“Words have meaning and type has spirit, and the combination of both is spectacular”
Paula Scher – Designer and Typographer
For me, the quote above from the wonderful designer and typographer Paula Scher sums up the essence of what typography is all about. For a long time, the art of typography has fascinated me, the illustration of language creating design that has meaning on both a visual and linguistic level . So this 3 week brief based around typography has been the perfect opportunity to find out a bit more about the anatomy and mechanics of typography, in order to appreciate typography for both its aesthetic qualities and its science, as after all, it is this combination that defines design.
The Formation of Type – Letter Anatomy Key Terms
Base Line – The line upon which the letters sit. A crucial element for text and or image alignment.
Cap Height – The distance between the base line and the top of a capital letter.
X Height – The height of the main body of a lower case letter x, excluding ascenders and descenders.
Stem – Often referred to as ‘the main body of a letter’, the Stem is the main vertical (or diagonal in ‘V’) stroke of a letter.
Bowl – a circular line that encloses an interior space.
Serif – A flare at the end of a letter terminal, originating from the naturally wider strokes that occur at the end of a brush stroke.
Descender – The lelement of a letter that extends below the base line.
Ascender – The element of a letter that extends above the cap height.
Ligature – A ligature is the term used to describe the crafting of two letters into a single letter form , or ‘glyph’, e.g. ff, fl, fi, ffi and ffl.
Finial – The tapered or curved end of a letter.
Spine – The central curved stroke of a letter.
Cross Bar – The horizontal lines within a letter.
Counter – The space enclosed by the bowl.
Of course it’s not just the formation of individual letters (or ‘glyphs’) that has to be considered when designing type, the way that characters sit in relation to each other and line spacing also has to be carefully designed so that batches of text looks clean and even. This is governed by kerning, tracking and leading.
Kerning is the adjustment of space between letters. There are several different methods of kerning- metric, which uses the kerning built into the type by the designer; optical, involving automatic adjustment by a page layout program which considers the shapes of all characters, and additionally manual kerning by the designer.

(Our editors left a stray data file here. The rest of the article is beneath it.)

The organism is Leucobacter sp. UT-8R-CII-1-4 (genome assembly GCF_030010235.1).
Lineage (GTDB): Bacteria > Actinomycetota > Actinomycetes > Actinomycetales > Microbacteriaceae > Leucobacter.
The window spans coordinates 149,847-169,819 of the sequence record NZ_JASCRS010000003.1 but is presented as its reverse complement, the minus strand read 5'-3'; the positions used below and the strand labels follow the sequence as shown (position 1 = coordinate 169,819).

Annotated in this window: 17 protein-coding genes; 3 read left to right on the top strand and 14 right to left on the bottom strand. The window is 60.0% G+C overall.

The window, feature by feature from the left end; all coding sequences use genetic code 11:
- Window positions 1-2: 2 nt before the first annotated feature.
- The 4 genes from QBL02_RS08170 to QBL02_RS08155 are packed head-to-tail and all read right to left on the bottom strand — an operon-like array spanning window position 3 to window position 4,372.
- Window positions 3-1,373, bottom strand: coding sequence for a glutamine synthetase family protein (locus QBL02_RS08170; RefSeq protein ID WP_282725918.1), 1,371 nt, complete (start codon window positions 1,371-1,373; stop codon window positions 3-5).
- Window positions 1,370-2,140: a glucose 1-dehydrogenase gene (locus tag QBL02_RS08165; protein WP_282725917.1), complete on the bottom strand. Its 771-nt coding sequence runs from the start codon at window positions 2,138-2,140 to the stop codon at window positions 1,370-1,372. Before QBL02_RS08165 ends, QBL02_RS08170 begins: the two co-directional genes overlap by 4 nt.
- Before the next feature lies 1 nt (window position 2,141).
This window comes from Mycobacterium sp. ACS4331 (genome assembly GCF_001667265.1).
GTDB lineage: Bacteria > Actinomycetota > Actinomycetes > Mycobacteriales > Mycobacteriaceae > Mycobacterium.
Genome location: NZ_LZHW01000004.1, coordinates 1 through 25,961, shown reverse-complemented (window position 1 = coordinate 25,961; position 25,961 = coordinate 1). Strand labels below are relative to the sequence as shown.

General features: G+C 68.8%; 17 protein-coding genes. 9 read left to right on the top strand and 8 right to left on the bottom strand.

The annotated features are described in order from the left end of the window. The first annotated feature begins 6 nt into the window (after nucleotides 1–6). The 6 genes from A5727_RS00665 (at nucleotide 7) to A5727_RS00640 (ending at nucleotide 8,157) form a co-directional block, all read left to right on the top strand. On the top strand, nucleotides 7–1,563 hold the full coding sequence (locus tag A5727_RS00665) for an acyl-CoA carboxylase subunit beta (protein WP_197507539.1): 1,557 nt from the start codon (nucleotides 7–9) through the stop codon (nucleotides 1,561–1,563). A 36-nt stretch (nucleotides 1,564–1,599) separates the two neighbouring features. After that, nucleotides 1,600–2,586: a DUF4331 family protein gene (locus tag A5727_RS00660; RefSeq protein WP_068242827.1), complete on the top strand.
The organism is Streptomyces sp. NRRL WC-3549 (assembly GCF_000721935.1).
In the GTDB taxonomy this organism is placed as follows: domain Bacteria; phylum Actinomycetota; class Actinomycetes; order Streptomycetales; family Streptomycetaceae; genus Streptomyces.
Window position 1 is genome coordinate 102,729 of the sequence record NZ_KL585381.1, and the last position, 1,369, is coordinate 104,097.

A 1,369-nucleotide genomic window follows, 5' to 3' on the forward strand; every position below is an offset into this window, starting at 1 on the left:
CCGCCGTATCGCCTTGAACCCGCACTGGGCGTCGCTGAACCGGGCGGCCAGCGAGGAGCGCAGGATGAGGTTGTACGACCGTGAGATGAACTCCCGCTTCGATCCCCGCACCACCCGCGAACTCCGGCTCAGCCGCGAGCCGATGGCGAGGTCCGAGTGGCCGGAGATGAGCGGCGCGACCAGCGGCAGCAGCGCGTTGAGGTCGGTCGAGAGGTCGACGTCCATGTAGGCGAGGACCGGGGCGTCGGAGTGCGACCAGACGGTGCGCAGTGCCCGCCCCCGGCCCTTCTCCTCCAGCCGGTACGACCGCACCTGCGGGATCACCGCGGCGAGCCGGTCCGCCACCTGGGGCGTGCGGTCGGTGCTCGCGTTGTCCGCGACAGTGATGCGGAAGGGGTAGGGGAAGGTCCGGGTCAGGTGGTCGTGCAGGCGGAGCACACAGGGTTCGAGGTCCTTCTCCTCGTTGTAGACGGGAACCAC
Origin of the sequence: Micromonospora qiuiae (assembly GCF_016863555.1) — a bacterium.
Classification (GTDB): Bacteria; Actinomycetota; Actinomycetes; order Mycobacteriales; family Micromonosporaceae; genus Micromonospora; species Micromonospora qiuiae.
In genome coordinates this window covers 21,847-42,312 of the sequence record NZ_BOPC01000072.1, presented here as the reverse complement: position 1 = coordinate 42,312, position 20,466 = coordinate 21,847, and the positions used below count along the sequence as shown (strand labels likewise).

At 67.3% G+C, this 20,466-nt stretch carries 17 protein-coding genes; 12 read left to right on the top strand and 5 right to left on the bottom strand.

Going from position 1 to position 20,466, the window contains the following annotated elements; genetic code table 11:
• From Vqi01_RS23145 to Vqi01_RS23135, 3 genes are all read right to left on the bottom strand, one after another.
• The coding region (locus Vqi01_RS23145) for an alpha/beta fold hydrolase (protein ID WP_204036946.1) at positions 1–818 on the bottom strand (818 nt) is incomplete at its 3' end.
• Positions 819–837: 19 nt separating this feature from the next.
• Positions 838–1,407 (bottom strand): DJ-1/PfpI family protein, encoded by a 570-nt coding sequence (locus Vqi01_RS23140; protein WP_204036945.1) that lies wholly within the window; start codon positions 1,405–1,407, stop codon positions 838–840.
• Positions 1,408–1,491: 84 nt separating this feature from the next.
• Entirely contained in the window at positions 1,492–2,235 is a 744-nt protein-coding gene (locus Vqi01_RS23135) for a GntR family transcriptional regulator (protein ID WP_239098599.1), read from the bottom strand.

Tracking is the overall spacing across a word, line or column of text (don’t confuse with kerning which deals with individual pairs of letters) Like kerning, tracking can be manipulated automatically or manually in order to achieve the desired effect. Positively tracked text has much more empty space between characters (loose tracking) making it appear confident and free standing feel, whereas negatively tracked text brings text closer together, adding a sense of urgency. Positive tracking is used much more frequently than negative.
So, I understand that this post has barely touched the surface of the complexities of type design, however, in order to understand the detail you have to cover the basics. There are some fantastic resources online to help you to find out more about typography, here are the ones that I’ve found particularly useful-
- “Thinking with Type” – The essential online companion to the popular book Thinking with Type: A Critical Guide for Designers, Writers, Editors, & Students, by Ellen Lupton (both links are very similar however each use different graphics and information, useful to see both)
- ILoveTypography.com – One of the most comprehensive of online typography resourses from a real type fanatic. Here you’ll find everything from the history type, to designer interviews, to debates over typefaces. Get your geek on.
- Karen Kavett’s YouTube channel – A graphic designer/nerdfighter/photographer/video blogger whose YouTube channel is full of really handy tutorials on typography and other areas of graphic design. Concise and to the point with that essential design geek twist, thanks Karen!
I’m learning pretty quickly that you either get typography or you don’t, as for me, I’m hooked.